How to Repair Your Favorite Mug with Kintsugi

This ancient Japanese art celebrates brokenness and uses gold and silver to save your favorite dishes
November 1, 2018Words by Huckberry StaffPhotos by Miranda Smith

“The world breaks everyone and afterward many are strong at the broken places.”
—Ernest Hemingway

Broken planter

Sure, it’s easy to just buy a new mug or pair of jeans, but here at Huckberry, we’re strong supporters of the idea that a little wear gives something character.

Enter Kintsugi, an ancient Japanese art that is equal parts craft and philosophy. Drawing upon the belief that breakage and repair are part of the history of an object—something to be embraced rather than disguised—kintsugi involves pasting pottery back together with resins made from gold and silver.

The history of Kintsugi is, much like its very principles, an imperfect one. We think it began somewhere in the late 15th century when a Japanese shogun sent a Chinese tea bowl back to China in need of repairs. The story goes that it was returned to him crudely held together with coarse metal staples. This prompted Japanese craftsman to invent repair techniques, and Kintsugi was born.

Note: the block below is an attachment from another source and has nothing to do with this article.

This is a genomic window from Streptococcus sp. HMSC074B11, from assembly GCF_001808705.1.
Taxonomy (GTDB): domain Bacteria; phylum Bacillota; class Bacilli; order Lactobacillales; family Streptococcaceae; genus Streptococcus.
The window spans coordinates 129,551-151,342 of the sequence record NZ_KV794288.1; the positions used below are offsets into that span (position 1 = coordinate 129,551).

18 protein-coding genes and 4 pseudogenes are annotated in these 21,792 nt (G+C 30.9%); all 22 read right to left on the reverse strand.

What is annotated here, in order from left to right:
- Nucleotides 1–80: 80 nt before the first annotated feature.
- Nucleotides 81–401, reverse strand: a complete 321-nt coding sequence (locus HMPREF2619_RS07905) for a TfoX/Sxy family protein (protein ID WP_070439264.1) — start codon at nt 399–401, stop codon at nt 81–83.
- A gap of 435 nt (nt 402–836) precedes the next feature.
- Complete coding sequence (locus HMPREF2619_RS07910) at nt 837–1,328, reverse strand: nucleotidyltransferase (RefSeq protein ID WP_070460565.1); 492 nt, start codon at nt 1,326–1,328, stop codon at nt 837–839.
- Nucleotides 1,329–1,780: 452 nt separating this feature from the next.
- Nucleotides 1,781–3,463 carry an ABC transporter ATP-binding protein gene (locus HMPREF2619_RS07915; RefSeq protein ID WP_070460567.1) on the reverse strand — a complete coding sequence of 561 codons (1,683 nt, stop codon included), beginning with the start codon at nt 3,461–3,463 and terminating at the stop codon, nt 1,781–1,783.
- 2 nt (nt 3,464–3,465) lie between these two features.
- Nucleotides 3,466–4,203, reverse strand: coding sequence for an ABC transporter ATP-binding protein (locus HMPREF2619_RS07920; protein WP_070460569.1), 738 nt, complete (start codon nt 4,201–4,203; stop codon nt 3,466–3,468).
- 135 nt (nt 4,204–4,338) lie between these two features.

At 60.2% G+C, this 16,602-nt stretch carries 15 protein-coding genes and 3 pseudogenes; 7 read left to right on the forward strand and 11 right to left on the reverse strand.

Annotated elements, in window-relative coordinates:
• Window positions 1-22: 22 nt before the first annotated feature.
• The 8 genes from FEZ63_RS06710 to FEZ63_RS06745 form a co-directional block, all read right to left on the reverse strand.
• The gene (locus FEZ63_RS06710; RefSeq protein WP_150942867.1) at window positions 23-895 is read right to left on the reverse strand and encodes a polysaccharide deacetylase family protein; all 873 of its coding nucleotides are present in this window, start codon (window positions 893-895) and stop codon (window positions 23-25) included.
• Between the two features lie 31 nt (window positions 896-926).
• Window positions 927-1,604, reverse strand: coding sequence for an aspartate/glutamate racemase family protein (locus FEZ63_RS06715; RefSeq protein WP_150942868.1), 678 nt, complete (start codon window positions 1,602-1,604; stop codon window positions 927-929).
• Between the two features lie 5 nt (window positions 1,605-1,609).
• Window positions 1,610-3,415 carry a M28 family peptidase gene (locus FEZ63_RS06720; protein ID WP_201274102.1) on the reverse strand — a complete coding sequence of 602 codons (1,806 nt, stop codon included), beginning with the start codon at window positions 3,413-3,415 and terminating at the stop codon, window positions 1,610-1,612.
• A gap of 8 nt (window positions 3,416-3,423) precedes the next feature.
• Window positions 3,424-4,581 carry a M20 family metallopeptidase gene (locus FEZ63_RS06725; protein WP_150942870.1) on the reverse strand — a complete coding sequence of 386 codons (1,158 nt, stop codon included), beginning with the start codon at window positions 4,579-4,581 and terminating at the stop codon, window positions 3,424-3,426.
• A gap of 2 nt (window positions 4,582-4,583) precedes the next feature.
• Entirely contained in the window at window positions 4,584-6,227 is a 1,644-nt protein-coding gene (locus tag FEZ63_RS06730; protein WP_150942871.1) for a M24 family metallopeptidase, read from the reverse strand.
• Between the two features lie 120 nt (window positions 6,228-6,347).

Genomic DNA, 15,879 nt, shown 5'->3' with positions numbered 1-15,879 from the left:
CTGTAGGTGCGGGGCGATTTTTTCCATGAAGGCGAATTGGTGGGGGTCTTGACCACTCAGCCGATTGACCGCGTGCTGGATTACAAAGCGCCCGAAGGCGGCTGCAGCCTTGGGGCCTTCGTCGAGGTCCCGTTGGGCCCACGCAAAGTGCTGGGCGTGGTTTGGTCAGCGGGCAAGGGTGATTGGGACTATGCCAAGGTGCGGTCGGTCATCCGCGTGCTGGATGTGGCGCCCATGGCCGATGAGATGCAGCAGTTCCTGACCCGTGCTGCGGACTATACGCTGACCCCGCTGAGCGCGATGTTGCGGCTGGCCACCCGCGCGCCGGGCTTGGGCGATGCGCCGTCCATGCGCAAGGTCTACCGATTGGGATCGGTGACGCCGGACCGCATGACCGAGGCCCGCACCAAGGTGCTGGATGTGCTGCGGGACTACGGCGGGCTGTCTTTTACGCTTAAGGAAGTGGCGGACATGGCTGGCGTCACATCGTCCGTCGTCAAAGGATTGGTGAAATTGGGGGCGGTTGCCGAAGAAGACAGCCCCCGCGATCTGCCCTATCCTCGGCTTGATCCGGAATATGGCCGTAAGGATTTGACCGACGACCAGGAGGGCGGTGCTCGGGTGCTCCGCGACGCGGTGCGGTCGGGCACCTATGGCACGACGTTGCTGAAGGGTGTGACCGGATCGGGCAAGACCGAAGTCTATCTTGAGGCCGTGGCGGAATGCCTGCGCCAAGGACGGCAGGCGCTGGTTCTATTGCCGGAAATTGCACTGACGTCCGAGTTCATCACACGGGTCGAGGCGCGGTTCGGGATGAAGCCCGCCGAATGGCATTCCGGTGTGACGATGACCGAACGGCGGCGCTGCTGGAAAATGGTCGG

Humade Kintsugi kit
Photo: Humade

When Kintsugi did catch on as a cultural practice, it did in earnest: one story tells that in the hysteria surrounding the new art form, collectors would deliberately smash valuable pieces of pottery just so they could be repaired. We won’t go that far, but let’s just say we’ve thought about it.

Read on for step-by-step instructions for repairing your favorite chipped mugs and broken plates.

Step 1: Pour some epoxy on a clean surface and use a mixing stick to add gold powder for color.

Kintsugi step one

Step 2: Once homogenous, use a mixing stick to liberally apply to your broken edge.

Kintsugi step three

Step 3: Wait a few seconds for the epoxy to become tacky. Then, hold the broken pieces together for a minute or two.

Kintsugi step four

Step 4: Go in with gold powder on your brush to touch up gold as desired.

Finished Kintsugi

Step 5: Repeat steps one through four as needed.

Kintsugi Planter with Plant

Banner photo: Humade

>>Next: How to Sharpen a Japanese Chef’s Knife

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